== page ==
February 27, 2017
Kirk Cousins would consider signing a long-term deal with the San Francisco 49ers, ESPN.com’s John Keim reported Monday.
The 49ers would be a good fit for Cousins. The franchise is in dire need of a proven quarterback after the collective failures of Colin Kaepernick and Blaine Gabbert in 2016. San Francisco’s new head coach, Kyle Shanahan, also worked with Cousins as the Washington Redskins offensive coordinator in 2012 and 2013.
Washington has until 4 p.m. ET Wednesday to decide whether it will use the franchise tag on Cousins this offseason.
Pro Football Talk’s Mike Florio reported Feb. 20 that Cousins plans to force the team’s hand by not signing an extension until the team uses the tag, which will carry a $23.94 million guaranteed salary for 2017.
The Redskins are in a difficult position. The franchise tag would give Cousins the highest base salary of any quarterback in the league for the second year in a row, according to Spotrac. Should Washington opt against using the tag, though, it would spark a bidding war for Cousins’ services.
Keim wrote a trade may not be out of the question:
That’s why with all the options as to what can happen if he’s tagged by Wednesday’s deadline, one has a higher percentage of happening: a trade. The NFL Network’s Daniel Jeremiah said last week that he thought there was a better chance that Cousins would be traded than that he would return. It’s hard to argue against that, and some close to Cousins say that’s what the Redskins want to do anyway, knowing that signing him to a long-term deal will be difficult. It may even be impossible, given their different positions on what his ability is worth.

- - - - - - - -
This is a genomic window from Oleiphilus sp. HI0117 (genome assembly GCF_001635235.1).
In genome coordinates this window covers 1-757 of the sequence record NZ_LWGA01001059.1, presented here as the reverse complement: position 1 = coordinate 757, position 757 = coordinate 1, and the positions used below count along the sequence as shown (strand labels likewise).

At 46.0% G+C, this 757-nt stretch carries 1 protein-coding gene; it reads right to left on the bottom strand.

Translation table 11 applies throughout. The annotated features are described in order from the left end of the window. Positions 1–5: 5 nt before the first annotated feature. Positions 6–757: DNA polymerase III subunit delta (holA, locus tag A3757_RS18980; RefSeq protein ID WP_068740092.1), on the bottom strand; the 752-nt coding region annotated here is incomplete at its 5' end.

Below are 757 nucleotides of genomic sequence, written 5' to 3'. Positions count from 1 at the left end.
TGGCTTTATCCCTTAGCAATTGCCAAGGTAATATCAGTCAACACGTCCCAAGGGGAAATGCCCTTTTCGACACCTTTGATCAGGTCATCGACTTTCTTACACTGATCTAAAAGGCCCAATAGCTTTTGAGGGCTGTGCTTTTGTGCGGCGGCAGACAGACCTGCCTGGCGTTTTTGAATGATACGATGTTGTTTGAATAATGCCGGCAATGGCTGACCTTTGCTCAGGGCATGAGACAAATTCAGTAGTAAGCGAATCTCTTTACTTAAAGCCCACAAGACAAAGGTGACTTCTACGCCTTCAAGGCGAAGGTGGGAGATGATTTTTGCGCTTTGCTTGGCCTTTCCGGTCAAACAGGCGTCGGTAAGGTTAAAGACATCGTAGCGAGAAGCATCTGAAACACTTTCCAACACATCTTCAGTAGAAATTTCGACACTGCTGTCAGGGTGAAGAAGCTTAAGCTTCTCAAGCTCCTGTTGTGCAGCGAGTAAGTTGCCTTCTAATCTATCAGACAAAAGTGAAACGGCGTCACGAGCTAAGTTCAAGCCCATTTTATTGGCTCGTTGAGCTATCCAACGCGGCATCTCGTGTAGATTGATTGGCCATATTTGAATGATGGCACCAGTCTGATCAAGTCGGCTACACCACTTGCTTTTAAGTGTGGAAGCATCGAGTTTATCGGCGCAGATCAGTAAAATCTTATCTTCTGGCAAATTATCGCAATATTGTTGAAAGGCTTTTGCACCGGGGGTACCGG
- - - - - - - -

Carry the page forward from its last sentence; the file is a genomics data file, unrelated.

Keim added, however, that Cousins’ desire to only sign with the 49ers diminishes Washington’s leverage. However, Jason Cole of Bleacher Report reported Tuesday that Cousins “would be open” to other teams than Washington or San Francisco, noting the Cleveland Browns are “intriguing.”
Yahoo Sports’ Charles Robinson argued the situation reflects the Redskins’ internal problems. The team didn’t reach an agreement on a long-term deal with Cousins last offseason, when it would’ve been cheaper to do so, and now, Washington has painted itself into a corner.
Cousins bet on himself this time last year and threw for 4,917 yards and 25 touchdowns with 12 interceptions en route to his first Pro Bow. Now, he holds all the cards, and he’ll be paid handsomely whether he plays in the nation’s capital, the Bay Area or elsewhere.